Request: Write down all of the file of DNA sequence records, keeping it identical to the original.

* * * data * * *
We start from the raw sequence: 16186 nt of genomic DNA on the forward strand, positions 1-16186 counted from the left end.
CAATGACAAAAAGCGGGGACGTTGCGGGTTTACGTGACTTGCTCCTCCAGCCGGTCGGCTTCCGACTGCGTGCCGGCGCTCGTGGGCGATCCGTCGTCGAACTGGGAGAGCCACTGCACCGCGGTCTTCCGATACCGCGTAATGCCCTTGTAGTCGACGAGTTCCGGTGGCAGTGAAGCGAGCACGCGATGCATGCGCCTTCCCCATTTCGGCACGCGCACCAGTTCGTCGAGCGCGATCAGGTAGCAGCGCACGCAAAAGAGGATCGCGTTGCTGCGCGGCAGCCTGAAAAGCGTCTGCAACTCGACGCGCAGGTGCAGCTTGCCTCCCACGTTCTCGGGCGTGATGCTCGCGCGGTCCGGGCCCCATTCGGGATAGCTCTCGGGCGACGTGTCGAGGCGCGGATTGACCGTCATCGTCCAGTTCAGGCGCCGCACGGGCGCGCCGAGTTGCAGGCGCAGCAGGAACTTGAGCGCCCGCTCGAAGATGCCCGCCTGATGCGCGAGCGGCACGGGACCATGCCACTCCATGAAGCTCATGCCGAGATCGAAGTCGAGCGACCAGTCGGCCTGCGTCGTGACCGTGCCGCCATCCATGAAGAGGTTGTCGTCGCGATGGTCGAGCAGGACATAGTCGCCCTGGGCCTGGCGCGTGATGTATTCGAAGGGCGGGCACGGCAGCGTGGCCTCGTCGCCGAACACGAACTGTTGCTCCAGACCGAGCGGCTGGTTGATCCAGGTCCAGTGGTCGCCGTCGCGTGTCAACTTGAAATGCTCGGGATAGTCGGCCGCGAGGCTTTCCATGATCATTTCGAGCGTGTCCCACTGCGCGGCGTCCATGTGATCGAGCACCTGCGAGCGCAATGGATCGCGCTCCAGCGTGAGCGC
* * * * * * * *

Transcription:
We start from the raw sequence: 16186 nt of genomic DNA on the forward strand, positions 1-16186 counted from the left end.
CAATGACAAAAAGCGGGGACGTTGCGGGTTTACGTGACTTGCTCCTCCAGCCGGTCGGCTTCCGACTGCGTGCCGGCGCTCGTGGGCGATCCGTCGTCGAACTGGGAGAGCCACTGCACCGCGGTCTTCCGATACCGCGTAATGCCCTTGTAGTCGACGAGTTCCGGTGGCAGTGAAGCGAGCACGCGATGCATGCGCCTTCCCCATTTCGGCACGCGCACCAGTTCGTCGAGCGCGATCAGGTAGCAGCGCACGCAAAAGAGGATCGCGTTGCTGCGCGGCAGCCTGAAAAGCGTCTGCAACTCGACGCGCAGGTGCAGCTTGCCTCCCACGTTCTCGGGCGTGATGCTCGCGCGGTCCGGGCCCCATTCGGGATAGCTCTCGGGCGACGTGTCGAGGCGCGGATTGACCGTCATCGTCCAGTTCAGGCGCCGCACGGGCGCGCCGAGTTGCAGGCGCAGCAGGAACTTGAGCGCCCGCTCGAAGATGCCCGCCTGATGCGCGAGCGGCACGGGACCATGCCACTCCATGAAGCTCATGCCGAGATCGAAGTCGAGCGACCAGTCGGCCTGCGTCGTGACCGTGCCGCCATCCATGAAGAGGTTGTCGTCGCGATGGTCGAGCAGGACATAGTCGCCCTGGGCCTGGCGCGTGATGTATTCGAAGGGCGGGCACGGCAGCGTGGCCTCGTCGCCGAACACGAACTGTTGCTCCAGACCGAGCGGCTGGTTGATCCAGGTCCAGTGGTCGCCGTCGCGTGTCAACTTGAAATGCTCGGGATAGTCGGCCGCGAGGCTTTCCATGATCATTTCGAGCGTGTCCCACTGCGCGGCGTCCATGTGATCGAGCACCTGCGAGCGCAATGGATCGCGCTCCAGCGTGAGCGC